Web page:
- Directors: Robert Aldrich
- Producers: Robert Aldrich
- Writers: Story, Mickey Spillane, Screenplay, A I Bezzerides
- Genres: Crime, Drama, Film-Noir, Thriller
- Actors: Ralph Meeker, Albert Dekker, Paul Stewart, Cloris Leachman
Ralph Meeker plays Mike Hammer, a tough Los Angeles private eye who is almost as brutal and corrupt as the crooks he chases. Mike, and his assistant/secretary/lover, Velda(Maxine Cooper), usually work on “penny-ante divorce cases”.
One evening on a lonely country road, Hammer gives a ride to Christina (Cloris Leachman), an attractive hitchhiker wearing nothing but a trench coat. She has escaped from a nearby mental institution. Thugs waylay them and force his car to crash. Hammer regains consciousness in some unknown location where he hears Christina screaming and being tortured to death. Hammer next awakens in a hospital with Velda by his bedside. He decides to pursue the case, both for vengeance and because, “She (Christina) must be connected with something big” behind it all.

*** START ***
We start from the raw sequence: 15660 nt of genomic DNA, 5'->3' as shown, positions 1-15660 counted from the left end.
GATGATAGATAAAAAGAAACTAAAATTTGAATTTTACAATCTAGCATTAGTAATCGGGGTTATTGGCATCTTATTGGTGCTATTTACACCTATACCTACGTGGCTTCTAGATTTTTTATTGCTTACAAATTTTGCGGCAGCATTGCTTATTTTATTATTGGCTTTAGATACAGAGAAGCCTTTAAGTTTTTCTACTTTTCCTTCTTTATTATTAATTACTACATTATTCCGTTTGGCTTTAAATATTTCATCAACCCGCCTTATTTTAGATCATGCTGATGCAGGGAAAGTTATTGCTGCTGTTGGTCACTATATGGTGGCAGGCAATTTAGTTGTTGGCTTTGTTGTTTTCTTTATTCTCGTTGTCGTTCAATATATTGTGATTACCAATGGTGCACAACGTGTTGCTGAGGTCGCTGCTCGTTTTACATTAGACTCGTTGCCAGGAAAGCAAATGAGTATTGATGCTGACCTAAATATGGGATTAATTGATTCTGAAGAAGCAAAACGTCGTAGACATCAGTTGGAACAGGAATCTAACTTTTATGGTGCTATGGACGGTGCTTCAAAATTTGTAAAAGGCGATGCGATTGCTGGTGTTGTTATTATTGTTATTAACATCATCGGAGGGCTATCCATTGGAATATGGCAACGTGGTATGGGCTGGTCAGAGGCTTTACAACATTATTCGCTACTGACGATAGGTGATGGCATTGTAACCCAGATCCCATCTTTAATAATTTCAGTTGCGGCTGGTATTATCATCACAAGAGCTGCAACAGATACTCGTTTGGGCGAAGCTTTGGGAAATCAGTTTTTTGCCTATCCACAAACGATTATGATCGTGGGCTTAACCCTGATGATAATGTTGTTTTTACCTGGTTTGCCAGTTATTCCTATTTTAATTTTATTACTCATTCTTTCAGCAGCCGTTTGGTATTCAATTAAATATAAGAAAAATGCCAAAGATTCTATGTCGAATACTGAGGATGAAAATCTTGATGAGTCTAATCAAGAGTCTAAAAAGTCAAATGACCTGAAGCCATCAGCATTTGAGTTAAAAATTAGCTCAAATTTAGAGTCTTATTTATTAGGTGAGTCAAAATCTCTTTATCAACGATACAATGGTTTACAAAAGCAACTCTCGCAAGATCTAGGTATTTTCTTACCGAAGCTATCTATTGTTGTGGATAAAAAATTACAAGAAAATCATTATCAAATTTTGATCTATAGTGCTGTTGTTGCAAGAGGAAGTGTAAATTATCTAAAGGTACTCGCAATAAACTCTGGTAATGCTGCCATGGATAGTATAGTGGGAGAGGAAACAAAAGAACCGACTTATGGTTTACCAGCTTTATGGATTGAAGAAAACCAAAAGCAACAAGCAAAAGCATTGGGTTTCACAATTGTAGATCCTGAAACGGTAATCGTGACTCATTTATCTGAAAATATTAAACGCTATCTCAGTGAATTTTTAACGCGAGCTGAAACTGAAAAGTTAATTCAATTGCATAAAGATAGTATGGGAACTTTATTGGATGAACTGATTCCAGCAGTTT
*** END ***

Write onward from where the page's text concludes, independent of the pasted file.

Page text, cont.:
The twisting plot takes Hammer to the apartment of Lily Carver (Gaby Rodgers), a sexy, waif-like blond who is posing as Christina’s ex-room mate. Lily tells Hammer she has gone into hiding and asks Hammer to protect her. It turns out that she is after a mysterious box that, she believes, has contents worth a fortune.
“The great whatsit”, as Velda calls it, at the center of Hammer’s quest is a small, mysterious valise that is hot to the touch and contains a dangerous, shining substance. It comes to represent the 1950s Cold War fear and nuclear paranoia about the atomic bomb that permeated American culture.
The original American release of the film shows Hammer and Velda escaping from the burning house at the end, running into the ocean as the words “The End” come over them on the screen. Sometime after its first release, the ending was crudely altered on the film’s original negative, removing over a minute’s worth of shots where Hammer and Velda escape and superimposing the words “The End” over the burning house. This implied that Hammer and Velda perished in the atomic blaze, and was often interpreted to represent the apocalypse. In 1997, the original conclusion was restored. The DVD release has the correct original ending, and offers the now-discredited truncated ending as an extra. The movie is described as “the definitive, apocalyptic, nihilistic, science-fiction film noir of all time – at the close of the classic noir period.”